Looking For Solar Panels On Distant Planets – The Atlantic

3 min

Updated on December 28, 2018.

What are the aliens thinking? That’s always been a problem for the search for extraterrestrial intelligence (SETI). Until recently, SETI’s focus has been on alien “beacons,” signals that somebody somewhere intentionally beamed into space. But this traditional method involves making informed guesses about what the aliens were thinking when they built their beacons, and those guesses may turn out to be laughably wrong.

There’s an entirely new way to do SETI now, and understanding its promise begins with considering the properties of solar panels. Rather than just looking for beacons, SETI researchers now want to also search for unintentional “technosignatures” from alien industrial civilizations. An example of an unintentional technosignature could be pollutants in a distant planet’s atmosphere, or the shadow of a large artificial structure orbiting a planet.

The best way to find a technosignature is to search for the observable byproducts of activities that are necessary for all civilizations. For instance, industrial civilizations, by their very nature, must extract energy from their surroundings to do work and keep themselves running. In a creative paper published last year, the astronomers Manasvi Lingam and Avi Loeb wondered what technosignatures would radiate out from a civilization that powered its world by harvesting solar energy on a planetary scale.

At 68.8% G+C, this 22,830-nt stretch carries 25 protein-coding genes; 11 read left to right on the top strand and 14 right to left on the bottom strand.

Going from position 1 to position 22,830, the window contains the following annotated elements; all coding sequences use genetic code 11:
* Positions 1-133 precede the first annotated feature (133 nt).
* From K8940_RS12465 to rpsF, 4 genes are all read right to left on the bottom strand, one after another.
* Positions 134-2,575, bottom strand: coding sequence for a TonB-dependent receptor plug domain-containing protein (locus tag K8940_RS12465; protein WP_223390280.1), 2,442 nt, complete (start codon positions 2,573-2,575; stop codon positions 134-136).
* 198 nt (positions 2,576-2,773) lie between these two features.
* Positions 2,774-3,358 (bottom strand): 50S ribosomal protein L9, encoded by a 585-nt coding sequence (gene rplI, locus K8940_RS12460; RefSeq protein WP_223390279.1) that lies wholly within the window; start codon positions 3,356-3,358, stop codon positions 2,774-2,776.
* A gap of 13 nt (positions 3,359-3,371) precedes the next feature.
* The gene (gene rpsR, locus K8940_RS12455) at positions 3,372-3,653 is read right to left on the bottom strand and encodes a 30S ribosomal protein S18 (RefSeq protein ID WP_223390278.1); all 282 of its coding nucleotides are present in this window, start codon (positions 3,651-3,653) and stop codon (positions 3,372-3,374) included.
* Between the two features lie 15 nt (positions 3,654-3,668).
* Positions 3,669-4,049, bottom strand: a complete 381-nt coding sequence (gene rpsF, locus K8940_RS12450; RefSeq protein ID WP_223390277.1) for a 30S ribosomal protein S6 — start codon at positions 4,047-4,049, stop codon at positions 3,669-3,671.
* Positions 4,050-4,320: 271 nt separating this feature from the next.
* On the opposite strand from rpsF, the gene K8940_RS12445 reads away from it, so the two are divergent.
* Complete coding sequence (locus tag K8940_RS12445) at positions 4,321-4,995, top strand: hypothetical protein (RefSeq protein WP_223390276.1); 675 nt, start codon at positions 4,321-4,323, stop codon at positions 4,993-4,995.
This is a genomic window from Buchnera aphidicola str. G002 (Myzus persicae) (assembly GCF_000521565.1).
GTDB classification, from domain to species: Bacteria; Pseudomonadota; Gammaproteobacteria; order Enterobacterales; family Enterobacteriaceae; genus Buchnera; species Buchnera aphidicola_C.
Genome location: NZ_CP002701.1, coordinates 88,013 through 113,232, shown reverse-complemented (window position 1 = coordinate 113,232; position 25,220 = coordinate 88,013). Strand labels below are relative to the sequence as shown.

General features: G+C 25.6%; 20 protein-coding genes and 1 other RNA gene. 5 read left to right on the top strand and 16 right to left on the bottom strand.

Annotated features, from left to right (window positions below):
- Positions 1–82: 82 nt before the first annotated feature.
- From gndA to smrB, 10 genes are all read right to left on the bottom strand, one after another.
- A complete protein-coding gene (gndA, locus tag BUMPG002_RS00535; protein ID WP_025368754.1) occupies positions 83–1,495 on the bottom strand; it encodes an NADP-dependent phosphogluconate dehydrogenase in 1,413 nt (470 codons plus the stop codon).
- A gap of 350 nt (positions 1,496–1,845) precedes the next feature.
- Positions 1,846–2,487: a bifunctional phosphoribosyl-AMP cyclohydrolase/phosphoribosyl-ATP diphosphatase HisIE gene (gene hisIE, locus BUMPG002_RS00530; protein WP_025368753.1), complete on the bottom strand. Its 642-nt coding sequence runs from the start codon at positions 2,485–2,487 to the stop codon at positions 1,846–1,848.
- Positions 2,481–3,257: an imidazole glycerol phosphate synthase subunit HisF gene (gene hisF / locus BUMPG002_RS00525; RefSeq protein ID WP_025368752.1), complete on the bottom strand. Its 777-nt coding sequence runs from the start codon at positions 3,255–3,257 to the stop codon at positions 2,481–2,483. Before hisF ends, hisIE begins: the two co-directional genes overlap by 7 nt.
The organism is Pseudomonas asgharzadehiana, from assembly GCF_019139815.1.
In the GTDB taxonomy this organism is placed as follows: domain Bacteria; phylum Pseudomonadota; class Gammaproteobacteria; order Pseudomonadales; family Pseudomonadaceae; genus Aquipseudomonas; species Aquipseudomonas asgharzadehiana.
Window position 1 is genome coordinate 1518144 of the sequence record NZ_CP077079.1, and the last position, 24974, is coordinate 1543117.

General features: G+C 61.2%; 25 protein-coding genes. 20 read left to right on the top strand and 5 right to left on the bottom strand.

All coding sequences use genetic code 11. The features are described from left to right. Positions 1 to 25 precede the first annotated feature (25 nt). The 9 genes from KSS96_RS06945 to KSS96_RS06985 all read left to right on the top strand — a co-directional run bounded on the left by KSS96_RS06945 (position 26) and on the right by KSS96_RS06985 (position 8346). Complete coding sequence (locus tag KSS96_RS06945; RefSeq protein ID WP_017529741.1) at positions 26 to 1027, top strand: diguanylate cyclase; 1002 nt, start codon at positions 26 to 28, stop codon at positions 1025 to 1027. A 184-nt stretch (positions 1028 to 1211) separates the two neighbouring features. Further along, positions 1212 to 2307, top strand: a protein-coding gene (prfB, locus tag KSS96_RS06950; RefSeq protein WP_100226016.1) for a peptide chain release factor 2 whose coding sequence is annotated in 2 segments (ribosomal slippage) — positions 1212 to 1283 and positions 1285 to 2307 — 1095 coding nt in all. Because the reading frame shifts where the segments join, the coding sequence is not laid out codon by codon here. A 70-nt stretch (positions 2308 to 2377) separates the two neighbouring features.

It’s easy to imagine a civilization covering a fraction of its world with solar panels. This is something we might try in, say, the Sahara desert. What Lingam and Loeb did was calculate how the large-scale deployment of solar technology would leave a mark in light that bounces off a planet’s surface.

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